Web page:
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All things considered

American Genius A Comedy Lynne Tillman Soft Skull: 292 pp., $15 paper

October 29, 2006|Louisa Thomas | Louisa Thomas is on the editorial staff of the New Yorker.

"MY body is encased in sensitive, dry skin," says Helen, the protagonist of Lynne Tillman's new novel, "American Genius, a Comedy." Helen suffers from dermatographia, a skin condition in which the lightest scratching elicits visible lines, leaving a scrawl, like writing on a page. For her, skin is not a barrier between internal and external but the plane on which they meet. Her sensitive skin manifests her sensitive mind.

"American Genius" does not offer much of a traditional plot. Mostly, it is a record of Helen's weird and vivid interior world, a stream-of-consciousness account of her daily routine at a retreat of an undetermined, vaguely institutional nature for creative types with overstimulated nerves. Helen ruminates on what's for lunch, takes walks and occasionally observes the other convalescents, described mainly in terms of their idiosyncrasies and skin ailments -- a Turkish poet who loves talking about sex, an anorexic with psoriasis. Much of the thin story takes place over a single day; although there is one climactic scene, Tillman plumbs mundane experiences (ordering eggs for breakfast, pulling on a pair of socks) just as deeply.

Only meager details of Helen's past filter through, but what does is grim: Her father is dead, her brother missing, her mother slipping into dementia; she's lost friends to illness and accident; she's been married, divorced and betrayed more than once. But it is the scarring itself, both psychic and physical, rather than the cause of injury, that is the focus of her inner monologue.

For the most part, the action evolves from the twists and turns of her memory, which is a steel trap. Helen was at one point a historian, but now she's more of "a recorder and collector, a listmaker," with an encyclopedic mind and seemingly perfect recall.

Facts offer a refuge. They provide wormholes out of the painful particulars of the past: A recollection of her declining mother talking in her sleep about her cat, whose fur is "like silk," leads to a dispassionate digression on the history of silk.

Relief, though, is always temporary. Facts have trap doors too. The meditation on silk becomes a discussion of textiles, her father's business. Helen is reminded of the office stock boy, Junior, who, in turn, brings to mind her nanny, which makes her think about her mother's housekeeper. Suddenly, we're back in childhood, with its attendant traumas.

"Memory can be consumptive, a sickness," Helen says, "whose effects are wily and subversive, worthy of flight or fight, and tenacious unwritten histories leave tremulous marks on bodies in action, at rest, but not their final rest, and under siege."

"American Genius" is not an easy book to read. There are long, dry asides on Eames chairs, Helen's cats, her Polish beautician, the Zulu language and, of course, dermatological conditions of every kind. Facts reappear, and what is interesting the first time can be irritating the second or third. Phrases recur like mantras (lunch is "usually the poorest meal of the day"), while gripes from childhood are dredged up again and again. The cat put to sleep, the Shetland pony denied -- of all the horrible events in her past, Helen is curiously fixated on seemingly small injustices.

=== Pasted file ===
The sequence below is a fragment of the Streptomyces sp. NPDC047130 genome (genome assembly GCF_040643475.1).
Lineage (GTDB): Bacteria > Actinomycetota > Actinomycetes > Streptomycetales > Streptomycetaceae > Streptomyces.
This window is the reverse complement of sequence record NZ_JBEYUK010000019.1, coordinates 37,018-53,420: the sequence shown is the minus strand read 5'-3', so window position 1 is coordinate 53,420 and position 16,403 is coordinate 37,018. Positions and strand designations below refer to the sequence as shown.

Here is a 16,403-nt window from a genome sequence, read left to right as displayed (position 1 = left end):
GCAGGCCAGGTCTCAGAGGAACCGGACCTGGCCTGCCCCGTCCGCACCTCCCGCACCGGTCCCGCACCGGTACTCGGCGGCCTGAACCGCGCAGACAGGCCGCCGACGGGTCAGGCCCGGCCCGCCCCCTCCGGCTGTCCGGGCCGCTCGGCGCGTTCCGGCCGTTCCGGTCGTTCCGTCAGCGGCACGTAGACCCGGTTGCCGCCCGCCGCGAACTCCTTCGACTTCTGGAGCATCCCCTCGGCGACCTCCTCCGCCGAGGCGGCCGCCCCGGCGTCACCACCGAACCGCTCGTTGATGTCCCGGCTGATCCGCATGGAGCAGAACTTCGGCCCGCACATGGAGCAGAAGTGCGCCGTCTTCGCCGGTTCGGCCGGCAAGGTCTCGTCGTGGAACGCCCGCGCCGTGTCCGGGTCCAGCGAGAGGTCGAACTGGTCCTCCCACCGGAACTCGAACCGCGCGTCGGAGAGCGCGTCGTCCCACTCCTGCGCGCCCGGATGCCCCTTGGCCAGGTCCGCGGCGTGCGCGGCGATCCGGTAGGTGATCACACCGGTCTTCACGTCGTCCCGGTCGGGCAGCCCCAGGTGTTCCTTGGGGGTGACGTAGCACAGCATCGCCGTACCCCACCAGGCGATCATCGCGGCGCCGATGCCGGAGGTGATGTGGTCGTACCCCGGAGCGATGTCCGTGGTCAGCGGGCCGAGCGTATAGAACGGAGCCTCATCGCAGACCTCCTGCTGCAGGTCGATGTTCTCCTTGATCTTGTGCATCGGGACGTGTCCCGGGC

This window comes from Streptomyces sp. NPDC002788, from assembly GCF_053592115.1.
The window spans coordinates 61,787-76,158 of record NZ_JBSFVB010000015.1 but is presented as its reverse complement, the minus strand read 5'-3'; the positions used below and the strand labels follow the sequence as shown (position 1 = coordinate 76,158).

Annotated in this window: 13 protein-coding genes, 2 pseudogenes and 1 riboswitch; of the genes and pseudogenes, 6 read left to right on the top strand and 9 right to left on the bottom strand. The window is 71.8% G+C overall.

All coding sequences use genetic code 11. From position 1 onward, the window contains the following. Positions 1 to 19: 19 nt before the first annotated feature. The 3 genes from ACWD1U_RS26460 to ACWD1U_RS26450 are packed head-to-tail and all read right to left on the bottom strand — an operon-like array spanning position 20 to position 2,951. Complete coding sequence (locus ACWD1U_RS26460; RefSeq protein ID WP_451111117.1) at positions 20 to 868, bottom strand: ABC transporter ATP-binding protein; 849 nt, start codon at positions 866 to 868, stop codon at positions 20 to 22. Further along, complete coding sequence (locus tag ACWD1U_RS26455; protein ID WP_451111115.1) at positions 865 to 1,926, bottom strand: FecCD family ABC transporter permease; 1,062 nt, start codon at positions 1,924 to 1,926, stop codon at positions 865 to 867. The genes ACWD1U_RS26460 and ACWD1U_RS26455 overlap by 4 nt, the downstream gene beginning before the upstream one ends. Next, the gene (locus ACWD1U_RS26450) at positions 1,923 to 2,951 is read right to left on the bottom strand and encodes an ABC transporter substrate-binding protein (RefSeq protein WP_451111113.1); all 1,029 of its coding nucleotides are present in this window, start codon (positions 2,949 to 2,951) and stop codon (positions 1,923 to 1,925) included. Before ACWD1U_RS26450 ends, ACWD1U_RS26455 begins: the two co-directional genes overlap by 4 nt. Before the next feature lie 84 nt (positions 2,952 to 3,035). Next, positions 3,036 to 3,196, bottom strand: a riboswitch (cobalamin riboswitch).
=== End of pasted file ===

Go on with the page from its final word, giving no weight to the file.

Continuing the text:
The effect of these repetitions is heightened by the hermetic quality of Tillman's syntax. Apparently crucial information -- who this woman is, where she's living, why she's there -- is buried deep within whorled lines, and many references are made casually and explained only later, if at all. Independent clauses are strung together with commas, and a sentence or two can make a dozen associative leaps.

"He has lived in the same house for years," Helen reflects of one friend, "not far from where I first ate Indian food, which I instantly liked, whose spices and smells were new to me then, as was the man I first ate it with, whom I fell in love with for a short time, but Indian food is no longer new, though I still appreciate its tastes and smells, and that friend's house is also near the beauty salon where I first had my legs waxed. The salon's chairs mocked 18th century French design." It is the chronicle of a photographic, neurotic, obsessive mind.

Such patterns, though, are closer to those of the average American mind than they at first appear, and this is where Tillman's genius lies. We may not be thinking about silk and skin disease, but we are plagued by concerns, small and large, in a manner that would seem obsessive to any eavesdropper. We don't spell out our biographies, but shards pierce through, often unbidden. We are easily distracted. We return, over and over, to childhood slights, small and large, even when we have better things to worry about. We don't know when to stop.

"Most people will divulge more than you want to know," Helen says. She's not speaking of herself, but she might as well be. Later, she adds, "What is said is often unremarkable, though sometimes horrible, but it's still easy to feel the tiresomeness of another's life, as well as your own, since interest in other people is also an interest in yourself, because human beings are interested in themselves and in ways of survival. All stories are somehow survival stories, with bad or good fortunes."

Helen's thoughts are frequently difficult and sometimes even tiresome. Yet they are always compelling. They map a path of survival through thickets real and imagined. The thorns may scar, but scars can tell a fascinating story. *

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